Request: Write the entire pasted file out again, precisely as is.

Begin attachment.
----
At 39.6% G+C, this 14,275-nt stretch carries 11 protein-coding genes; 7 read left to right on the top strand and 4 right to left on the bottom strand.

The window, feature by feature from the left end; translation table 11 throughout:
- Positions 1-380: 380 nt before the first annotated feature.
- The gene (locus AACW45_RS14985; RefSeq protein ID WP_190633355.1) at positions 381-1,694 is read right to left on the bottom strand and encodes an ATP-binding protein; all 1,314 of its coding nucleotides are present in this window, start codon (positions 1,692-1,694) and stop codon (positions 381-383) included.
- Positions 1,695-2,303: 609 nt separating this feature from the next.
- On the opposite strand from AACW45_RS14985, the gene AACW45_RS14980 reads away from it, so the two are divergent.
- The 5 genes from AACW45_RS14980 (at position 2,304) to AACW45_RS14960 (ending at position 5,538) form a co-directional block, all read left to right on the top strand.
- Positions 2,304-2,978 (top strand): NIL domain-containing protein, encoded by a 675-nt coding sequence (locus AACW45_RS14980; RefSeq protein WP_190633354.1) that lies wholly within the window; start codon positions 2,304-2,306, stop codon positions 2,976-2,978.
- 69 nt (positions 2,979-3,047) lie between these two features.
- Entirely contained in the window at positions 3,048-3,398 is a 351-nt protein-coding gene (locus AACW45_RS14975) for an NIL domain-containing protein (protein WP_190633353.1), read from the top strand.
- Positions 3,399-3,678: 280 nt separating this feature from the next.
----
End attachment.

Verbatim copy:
At 39.6% G+C, this 14,275-nt stretch carries 11 protein-coding genes; 7 read left to right on the top strand and 4 right to left on the bottom strand.

The window, feature by feature from the left end; translation table 11 throughout:
- Positions 1-380: 380 nt before the first annotated feature.
- The gene (locus AACW45_RS14985; RefSeq protein ID WP_190633355.1) at positions 381-1,694 is read right to left on the bottom strand and encodes an ATP-binding protein; all 1,314 of its coding nucleotides are present in this window, start codon (positions 1,692-1,694) and stop codon (positions 381-383) included.
- Positions 1,695-2,303: 609 nt separating this feature from the next.
- On the opposite strand from AACW45_RS14985, the gene AACW45_RS14980 reads away from it, so the two are divergent.
- The 5 genes from AACW45_RS14980 (at position 2,304) to AACW45_RS14960 (ending at position 5,538) form a co-directional block, all read left to right on the top strand.
- Positions 2,304-2,978 (top strand): NIL domain-containing protein, encoded by a 675-nt coding sequence (locus AACW45_RS14980; RefSeq protein WP_190633354.1) that lies wholly within the window; start codon positions 2,304-2,306, stop codon positions 2,976-2,978.
- 69 nt (positions 2,979-3,047) lie between these two features.
- Entirely contained in the window at positions 3,048-3,398 is a 351-nt protein-coding gene (locus AACW45_RS14975) for an NIL domain-containing protein (protein WP_190633353.1), read from the top strand.
- Positions 3,399-3,678: 280 nt separating this feature from the next.